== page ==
Through its analysis of the rhetorical means by which the US Congress overcame jurisdictional objections to federal action on the issue of woman suffrage, this essay argues that the stasis of jurisdiction operates as a mode of assemblage of discourses, institutions, and populations. In Congress, the woman suffrage issue helped re-organize federal and state prerogatives over the management of racial and ethnic relations at home and US leadership abroad. Thus, from a governmental perspective women did not emerge as constituents but as tools of public policy. As a legislative precedent, the 19th Amendment debates prompt critical attention to the particular constraints that the discourses of state institutions pose for feminist political change.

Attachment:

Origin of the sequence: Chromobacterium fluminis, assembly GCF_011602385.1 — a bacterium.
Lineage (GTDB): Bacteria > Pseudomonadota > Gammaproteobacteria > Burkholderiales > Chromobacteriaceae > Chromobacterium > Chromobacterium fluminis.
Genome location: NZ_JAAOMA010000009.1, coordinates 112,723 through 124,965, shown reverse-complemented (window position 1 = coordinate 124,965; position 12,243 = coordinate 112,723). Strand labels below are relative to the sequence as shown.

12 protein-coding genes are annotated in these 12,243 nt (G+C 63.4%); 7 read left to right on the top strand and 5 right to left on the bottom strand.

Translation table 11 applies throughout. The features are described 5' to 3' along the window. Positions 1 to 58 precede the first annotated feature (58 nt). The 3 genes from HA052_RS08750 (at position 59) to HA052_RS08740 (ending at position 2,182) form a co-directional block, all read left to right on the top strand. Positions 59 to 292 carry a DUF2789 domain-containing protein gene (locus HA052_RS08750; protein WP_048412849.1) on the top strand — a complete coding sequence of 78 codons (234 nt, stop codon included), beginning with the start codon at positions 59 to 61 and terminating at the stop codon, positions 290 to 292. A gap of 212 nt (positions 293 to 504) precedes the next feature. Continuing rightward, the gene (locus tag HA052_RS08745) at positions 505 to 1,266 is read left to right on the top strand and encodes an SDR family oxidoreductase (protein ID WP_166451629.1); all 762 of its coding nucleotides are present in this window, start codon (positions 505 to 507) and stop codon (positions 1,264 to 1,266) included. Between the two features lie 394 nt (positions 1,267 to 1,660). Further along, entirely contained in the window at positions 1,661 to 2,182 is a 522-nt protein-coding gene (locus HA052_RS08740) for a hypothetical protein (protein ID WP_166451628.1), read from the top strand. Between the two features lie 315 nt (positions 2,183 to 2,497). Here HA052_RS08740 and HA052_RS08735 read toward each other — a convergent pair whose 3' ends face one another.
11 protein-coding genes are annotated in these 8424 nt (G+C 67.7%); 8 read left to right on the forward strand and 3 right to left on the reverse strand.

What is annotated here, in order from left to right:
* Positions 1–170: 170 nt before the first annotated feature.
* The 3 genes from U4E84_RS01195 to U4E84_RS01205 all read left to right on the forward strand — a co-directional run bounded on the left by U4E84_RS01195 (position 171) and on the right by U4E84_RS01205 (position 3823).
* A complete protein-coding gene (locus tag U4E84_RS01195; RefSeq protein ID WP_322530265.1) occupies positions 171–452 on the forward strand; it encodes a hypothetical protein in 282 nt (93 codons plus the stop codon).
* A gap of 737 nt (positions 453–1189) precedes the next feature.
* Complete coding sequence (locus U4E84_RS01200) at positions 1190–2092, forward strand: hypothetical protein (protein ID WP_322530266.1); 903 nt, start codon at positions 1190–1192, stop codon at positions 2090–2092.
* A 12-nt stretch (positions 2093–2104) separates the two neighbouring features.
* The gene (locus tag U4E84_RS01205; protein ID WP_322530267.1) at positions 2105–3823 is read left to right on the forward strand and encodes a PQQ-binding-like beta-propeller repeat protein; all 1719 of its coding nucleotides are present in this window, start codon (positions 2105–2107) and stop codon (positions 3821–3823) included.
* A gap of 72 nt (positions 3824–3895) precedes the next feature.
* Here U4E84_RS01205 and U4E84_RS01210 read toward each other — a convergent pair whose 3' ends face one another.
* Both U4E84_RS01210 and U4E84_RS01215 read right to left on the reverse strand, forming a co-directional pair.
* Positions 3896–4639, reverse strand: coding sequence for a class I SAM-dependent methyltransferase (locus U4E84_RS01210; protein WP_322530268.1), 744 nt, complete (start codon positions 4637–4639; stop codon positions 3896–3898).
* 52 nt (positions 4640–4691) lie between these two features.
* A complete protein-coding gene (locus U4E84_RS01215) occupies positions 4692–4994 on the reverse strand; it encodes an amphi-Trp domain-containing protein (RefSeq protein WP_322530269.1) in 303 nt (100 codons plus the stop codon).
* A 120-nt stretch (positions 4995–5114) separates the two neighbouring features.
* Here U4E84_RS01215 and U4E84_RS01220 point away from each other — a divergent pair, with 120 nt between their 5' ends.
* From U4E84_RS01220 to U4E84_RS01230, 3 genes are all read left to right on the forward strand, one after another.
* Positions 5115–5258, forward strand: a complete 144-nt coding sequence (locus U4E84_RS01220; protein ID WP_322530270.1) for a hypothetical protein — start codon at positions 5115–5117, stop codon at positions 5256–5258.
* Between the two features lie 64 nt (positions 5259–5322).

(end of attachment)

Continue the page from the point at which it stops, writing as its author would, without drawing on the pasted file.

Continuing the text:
- Woman suffrage